However, the dv9580eg could not completely convince in practice. The 3D Mark05 benchmark result and the Doom 3 gaming performance did clearly not fulfill our expectations. Furthermore, the PCMark05 benchmark could even not be successfully completed and Doom 3 could only be executed in a windows.
Looking at the windows internal performance index, it gets obvious that the main memory clearly rates low, so, possibly this is a cause of the problem. The installed NVIDIA driver version was 220.127.116.11 from 1.5.07, which could be another possible cause of the troubles.
So, the notebook might be possibly deficient and the measured benchmark results can only be used for a rating with restrictions.
If you only judge by hardware equipment the notebook should definitely be sufficiently powerful for all office and multimedia applications. It should be even possible to play current games, but, with some restrictions regarding details and resolution - if only the reviewed notebook faces the problems mentioned above.
The second reviewed notebook performed clearly better in the Vista performance index, but, was even worse than the first one in the 3DMark05 benchmark. Maybe the poor performance was due to the large number of pre-installed software (which we did not deinstall, because of the available time).
|3DMark 05 Standard||3896 points|
|3DMark 05 in comparison|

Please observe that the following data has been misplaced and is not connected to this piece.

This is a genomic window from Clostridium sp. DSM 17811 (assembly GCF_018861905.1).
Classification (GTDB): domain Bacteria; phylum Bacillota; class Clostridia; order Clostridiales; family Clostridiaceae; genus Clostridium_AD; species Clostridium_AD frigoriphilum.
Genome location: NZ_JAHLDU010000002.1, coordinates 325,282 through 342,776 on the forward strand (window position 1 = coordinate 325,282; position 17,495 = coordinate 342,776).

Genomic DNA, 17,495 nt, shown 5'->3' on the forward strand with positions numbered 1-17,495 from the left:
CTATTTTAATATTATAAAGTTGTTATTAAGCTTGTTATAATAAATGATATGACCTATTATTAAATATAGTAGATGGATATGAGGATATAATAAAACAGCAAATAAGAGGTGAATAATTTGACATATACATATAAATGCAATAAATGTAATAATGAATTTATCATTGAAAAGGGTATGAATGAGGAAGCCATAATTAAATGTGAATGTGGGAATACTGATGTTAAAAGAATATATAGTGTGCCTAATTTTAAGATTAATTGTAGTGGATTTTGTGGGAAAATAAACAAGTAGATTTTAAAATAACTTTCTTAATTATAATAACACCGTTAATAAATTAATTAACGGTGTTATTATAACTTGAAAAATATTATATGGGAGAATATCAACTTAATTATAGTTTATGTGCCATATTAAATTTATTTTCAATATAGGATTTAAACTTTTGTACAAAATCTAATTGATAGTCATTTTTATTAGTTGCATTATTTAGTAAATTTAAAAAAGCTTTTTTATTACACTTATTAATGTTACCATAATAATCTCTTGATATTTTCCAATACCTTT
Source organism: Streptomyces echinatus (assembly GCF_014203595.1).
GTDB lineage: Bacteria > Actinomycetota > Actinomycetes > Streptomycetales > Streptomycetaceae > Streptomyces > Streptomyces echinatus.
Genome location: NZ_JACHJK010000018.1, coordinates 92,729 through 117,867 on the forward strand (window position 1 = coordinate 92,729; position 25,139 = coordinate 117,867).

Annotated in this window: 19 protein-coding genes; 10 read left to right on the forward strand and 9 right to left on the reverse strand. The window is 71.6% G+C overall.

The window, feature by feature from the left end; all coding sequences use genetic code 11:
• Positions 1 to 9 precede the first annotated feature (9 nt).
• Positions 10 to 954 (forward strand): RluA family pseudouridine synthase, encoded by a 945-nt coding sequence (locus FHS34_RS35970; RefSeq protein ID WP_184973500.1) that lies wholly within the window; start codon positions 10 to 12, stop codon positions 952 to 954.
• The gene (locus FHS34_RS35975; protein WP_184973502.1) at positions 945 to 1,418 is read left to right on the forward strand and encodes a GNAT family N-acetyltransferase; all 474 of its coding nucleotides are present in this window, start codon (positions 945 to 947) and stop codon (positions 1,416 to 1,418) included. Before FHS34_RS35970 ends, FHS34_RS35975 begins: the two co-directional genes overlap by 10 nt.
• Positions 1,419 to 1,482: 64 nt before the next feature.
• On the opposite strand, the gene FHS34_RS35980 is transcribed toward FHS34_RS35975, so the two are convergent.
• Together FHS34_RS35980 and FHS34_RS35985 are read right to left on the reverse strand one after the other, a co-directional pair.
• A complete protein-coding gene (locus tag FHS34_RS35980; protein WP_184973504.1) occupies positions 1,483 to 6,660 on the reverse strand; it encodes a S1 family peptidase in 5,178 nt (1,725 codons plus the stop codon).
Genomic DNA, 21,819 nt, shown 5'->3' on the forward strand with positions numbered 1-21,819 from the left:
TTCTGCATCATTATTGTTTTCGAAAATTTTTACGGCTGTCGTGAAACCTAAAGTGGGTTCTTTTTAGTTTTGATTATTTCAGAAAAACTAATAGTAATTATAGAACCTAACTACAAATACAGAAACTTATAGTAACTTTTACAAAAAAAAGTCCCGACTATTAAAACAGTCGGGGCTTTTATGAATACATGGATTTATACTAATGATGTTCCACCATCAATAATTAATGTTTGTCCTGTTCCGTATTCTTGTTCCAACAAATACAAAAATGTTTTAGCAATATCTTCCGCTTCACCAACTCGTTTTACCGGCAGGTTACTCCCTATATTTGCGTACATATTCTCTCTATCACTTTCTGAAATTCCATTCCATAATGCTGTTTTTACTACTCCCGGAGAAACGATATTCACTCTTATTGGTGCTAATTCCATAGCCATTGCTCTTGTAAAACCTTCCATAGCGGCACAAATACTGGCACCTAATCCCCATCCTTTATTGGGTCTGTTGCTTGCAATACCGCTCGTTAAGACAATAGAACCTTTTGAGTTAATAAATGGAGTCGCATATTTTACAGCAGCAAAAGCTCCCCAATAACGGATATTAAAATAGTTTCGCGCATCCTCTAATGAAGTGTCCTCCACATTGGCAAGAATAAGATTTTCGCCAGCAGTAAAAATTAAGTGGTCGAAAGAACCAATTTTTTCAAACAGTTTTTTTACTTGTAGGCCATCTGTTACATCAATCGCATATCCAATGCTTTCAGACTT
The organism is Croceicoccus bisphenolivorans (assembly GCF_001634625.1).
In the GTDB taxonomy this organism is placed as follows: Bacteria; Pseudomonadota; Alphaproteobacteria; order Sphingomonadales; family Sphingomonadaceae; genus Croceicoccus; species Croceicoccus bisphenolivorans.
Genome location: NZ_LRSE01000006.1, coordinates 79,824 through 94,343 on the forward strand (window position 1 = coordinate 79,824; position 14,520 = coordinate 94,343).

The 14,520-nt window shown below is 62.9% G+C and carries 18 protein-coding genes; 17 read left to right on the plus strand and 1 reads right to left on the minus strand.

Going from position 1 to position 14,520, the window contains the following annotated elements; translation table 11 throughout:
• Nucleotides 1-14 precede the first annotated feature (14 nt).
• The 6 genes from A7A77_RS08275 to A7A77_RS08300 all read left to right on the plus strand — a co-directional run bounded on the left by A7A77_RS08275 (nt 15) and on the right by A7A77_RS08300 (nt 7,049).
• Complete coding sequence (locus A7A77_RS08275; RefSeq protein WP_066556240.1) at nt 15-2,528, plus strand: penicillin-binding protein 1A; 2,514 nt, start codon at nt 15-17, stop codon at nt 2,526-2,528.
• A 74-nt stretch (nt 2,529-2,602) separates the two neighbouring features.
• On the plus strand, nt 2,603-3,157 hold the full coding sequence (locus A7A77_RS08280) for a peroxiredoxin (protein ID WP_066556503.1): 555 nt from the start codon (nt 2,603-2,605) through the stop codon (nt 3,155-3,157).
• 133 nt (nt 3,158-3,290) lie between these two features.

|Nokia Booklet 3G (min)
Z530, Graphics Media Accelerator (GMA) 500
|Lenovo Thinkpad T60p|
T7600, Mobility FireGL V5250
|Apple MacBook Pro 17"|
T2600, Mobility Radeon X1600
|HP Pavilion dv9580eg|
T7300, GeForce 8600M GS
|Apple MacBook Aluminium|
P7350, GeForce 9400M (G) / ION (LE)
|Packard Bell EasyNote TJ65|
T4300, GeForce G 105M
|Alienware M18x R2 (max)
3920XM, Radeon HD 7970M Crossfire
|1024x768||Ultra, 0xAA, 0xAF||37.4 fps|
|800x600||High, 0xAA, 0xAF||64.9 fps|
|640x480||Medium, 0xAA, 0xAF||90.5 fps|
|640x480||Low, 0xAA, 0xAF||90.3 fps|
The permanently active and clearly audible fan, which run in practice near tests even with office applications, attracted our attention. Although you'll get used too it after a while, this is not ideal.
Under load the fan ran even two levels faster and got relatively loud. Considering the possibly erroneous benchmark results, also the noise could be higher due to faulty hard- or software.